The other surprise of the night was largely expected: A. R. Rahman came on to perform “Ahimsa (Non-violence)”, his recently released collaboration with U2, along with his daughters Khatija and Raheema and singer Rianjali Bhowmick. They stayed on for concert closer “One," which Bono introduced by referencing Gandhi’s quote about how “all humanity is one undivided, invisible family," before adding, “albeit a dysfunctional family" Just like during several songs prior, fans across the stadium spontaneously held up their cellphone torches, to make it appear as though thousands of fireflies were lighting up the black sky.

U2 has said the impetus for the Joshua Tree tour was that several of the issues that America is dealing with today are similar to those that inspired the making of the album over 30 years ago. Sadly, those same issues are being faced in present-day India. With a political band such as U2, you can’t separate the music from its associated ideologies. Given that Bono was clear about his political alliances at the press conference and concert they held in Manila, we can’t help but wonder why they chose to play it safe in India. Bono said plenty on stage, but never explicitly called out names. 

Was Bono making an allusion to India’s right-wing ruling regime when he said, “The minorities know what I’m talking about” during “Give Peace a Chance”? Was he making a subtle plea for India’s increasingly threated secularity when he mentioned “the temple," “the gurudwara," “the mosque” and “the synagogue” during “I Still Haven’t Found What I’m Looking For?”  Was he referring to hyper-nationalists, colloquially known as bhakts, when he preluded “In God’s Country” by saying, “Many of us consider our homeland to be god’s country but we should be careful -- the next song is about how in the blink of an eye, the most beautiful landscape can turn ugly"? Were U2 playing a balancing act when during “Ultraviolet (Light My Way)” -- which celebrates women who have made a positive change, they featured on the screen union minister Smriti Irani, alongside writers and activists such as Arundhati Roy and Rana Ayyub both of whom have written extensively about human rights abuses by the current government?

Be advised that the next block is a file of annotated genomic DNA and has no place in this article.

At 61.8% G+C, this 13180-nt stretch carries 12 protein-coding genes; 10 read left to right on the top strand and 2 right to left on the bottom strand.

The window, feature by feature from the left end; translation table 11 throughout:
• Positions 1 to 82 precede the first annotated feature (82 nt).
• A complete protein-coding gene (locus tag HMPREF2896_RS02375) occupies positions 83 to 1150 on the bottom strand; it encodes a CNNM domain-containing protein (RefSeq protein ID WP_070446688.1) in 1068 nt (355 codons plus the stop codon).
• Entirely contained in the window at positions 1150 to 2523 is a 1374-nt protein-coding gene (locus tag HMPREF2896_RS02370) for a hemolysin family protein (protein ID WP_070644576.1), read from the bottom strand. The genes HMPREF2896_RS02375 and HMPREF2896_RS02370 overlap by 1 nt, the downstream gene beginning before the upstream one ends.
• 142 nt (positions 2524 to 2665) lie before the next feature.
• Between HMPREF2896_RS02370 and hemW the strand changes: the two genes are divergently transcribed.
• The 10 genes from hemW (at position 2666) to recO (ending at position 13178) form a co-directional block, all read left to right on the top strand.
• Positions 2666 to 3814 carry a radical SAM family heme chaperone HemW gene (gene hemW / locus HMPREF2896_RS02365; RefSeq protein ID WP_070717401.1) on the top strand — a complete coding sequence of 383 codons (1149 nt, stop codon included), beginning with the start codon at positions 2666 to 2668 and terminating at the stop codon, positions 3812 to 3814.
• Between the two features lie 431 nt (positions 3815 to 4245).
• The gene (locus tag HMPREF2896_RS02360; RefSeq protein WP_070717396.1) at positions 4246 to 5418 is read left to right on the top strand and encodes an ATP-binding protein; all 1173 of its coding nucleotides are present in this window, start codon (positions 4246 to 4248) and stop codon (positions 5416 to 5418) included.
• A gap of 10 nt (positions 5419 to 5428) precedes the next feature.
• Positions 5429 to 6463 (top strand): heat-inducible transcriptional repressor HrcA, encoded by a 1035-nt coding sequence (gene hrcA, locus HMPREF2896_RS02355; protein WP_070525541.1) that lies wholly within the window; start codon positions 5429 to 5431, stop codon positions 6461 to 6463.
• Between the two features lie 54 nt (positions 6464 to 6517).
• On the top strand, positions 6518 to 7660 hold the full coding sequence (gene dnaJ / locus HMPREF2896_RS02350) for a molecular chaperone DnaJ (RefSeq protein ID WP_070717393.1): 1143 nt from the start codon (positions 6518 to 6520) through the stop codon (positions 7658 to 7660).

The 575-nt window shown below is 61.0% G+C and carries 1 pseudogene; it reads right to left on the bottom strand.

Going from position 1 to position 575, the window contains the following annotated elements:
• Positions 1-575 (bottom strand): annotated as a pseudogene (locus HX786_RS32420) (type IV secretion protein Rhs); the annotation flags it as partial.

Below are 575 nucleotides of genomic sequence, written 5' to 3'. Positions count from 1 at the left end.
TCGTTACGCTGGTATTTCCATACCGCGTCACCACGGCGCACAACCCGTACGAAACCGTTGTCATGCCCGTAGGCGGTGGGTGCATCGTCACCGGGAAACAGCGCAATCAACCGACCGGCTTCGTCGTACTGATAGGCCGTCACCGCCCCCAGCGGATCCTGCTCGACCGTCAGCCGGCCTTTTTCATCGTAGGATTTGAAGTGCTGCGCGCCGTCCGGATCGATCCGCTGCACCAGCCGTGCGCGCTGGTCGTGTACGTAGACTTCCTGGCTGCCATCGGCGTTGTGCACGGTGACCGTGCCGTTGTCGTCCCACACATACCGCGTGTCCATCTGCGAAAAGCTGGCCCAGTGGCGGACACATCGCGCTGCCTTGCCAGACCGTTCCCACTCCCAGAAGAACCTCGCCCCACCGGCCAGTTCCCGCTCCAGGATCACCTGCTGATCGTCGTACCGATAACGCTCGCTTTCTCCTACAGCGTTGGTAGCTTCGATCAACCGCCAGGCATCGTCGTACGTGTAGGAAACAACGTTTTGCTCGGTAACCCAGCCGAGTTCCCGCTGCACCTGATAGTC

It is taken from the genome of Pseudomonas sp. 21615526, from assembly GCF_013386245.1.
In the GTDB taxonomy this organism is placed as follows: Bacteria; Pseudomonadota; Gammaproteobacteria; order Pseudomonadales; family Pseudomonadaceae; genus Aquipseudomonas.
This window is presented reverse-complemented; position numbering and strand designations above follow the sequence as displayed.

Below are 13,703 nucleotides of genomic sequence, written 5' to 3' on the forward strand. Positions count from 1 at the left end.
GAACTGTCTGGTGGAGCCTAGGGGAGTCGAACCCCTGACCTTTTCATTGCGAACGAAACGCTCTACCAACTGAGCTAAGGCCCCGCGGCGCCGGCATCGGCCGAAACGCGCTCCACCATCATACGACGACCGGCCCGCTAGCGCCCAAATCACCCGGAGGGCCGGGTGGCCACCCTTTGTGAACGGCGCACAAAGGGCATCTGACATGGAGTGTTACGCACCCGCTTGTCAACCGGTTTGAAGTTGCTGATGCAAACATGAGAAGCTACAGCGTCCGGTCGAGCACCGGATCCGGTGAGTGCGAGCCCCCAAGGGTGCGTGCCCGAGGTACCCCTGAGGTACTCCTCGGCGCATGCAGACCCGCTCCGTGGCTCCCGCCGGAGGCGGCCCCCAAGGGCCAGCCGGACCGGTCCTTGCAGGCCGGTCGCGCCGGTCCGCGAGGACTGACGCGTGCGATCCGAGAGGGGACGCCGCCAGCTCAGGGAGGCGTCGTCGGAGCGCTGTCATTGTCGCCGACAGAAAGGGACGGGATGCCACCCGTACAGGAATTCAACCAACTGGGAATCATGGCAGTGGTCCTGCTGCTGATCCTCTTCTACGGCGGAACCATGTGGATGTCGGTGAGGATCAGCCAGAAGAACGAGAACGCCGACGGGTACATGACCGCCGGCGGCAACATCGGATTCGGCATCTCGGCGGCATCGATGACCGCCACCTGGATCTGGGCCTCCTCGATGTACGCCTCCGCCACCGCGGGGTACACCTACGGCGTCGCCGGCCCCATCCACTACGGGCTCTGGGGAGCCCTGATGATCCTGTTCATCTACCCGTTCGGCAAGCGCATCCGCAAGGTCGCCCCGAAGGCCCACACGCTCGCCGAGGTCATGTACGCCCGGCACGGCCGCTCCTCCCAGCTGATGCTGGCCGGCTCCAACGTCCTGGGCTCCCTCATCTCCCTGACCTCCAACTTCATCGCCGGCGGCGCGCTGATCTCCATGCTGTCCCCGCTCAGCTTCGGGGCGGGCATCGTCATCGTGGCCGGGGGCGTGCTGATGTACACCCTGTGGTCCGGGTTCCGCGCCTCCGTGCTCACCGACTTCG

This relative diplomacy was particularly stinging, because while U2 were staging a concert that celebrated the messages of peace and non-violence, police in Delhi and Aligarh were brutally attacking students inside universities there protesting the controversial Citizenship (Amendment) Act, 2019. The parallels between the incidents and the inspiration behind show opener “Sunday Bloody Sunday” seemed like some bizarre coincidence.

The Citizenship (Amendment) Act, coupled with the proposed implementation of National Register of Citizens of India, has been criticized by the UN Human Rights office for being "fundamentally discriminatory" and has evoked nationwide protests. That the band chose not to call out human rights violations in a country where they seem to be occurring incrementally, was the sole disappointment in what was otherwise a spectacular reaffirmation of why for millions of fans, U2 remains the best band in the world. 


Sunday Bloody Sunday
I Will Follow
New Year’s Day
Where the Streets Have No Name
I Still Haven’t Found What I'm Looking For 
With or Without You
Bullet the Blue Sky
Running to Stand Still
Red Hill Mining Town
In God’s Country
Trip Through Your Wires
One Tree Hill
Mothers of the Disappeared
Even Better Than the Real Thing 
Every Breaking Wave 
Beautiful Day
Ultra Violet (Light My Way)


The Biz premium subscriber content has moved to

To simplify subscriber access, we have temporarily disabled the password requirement.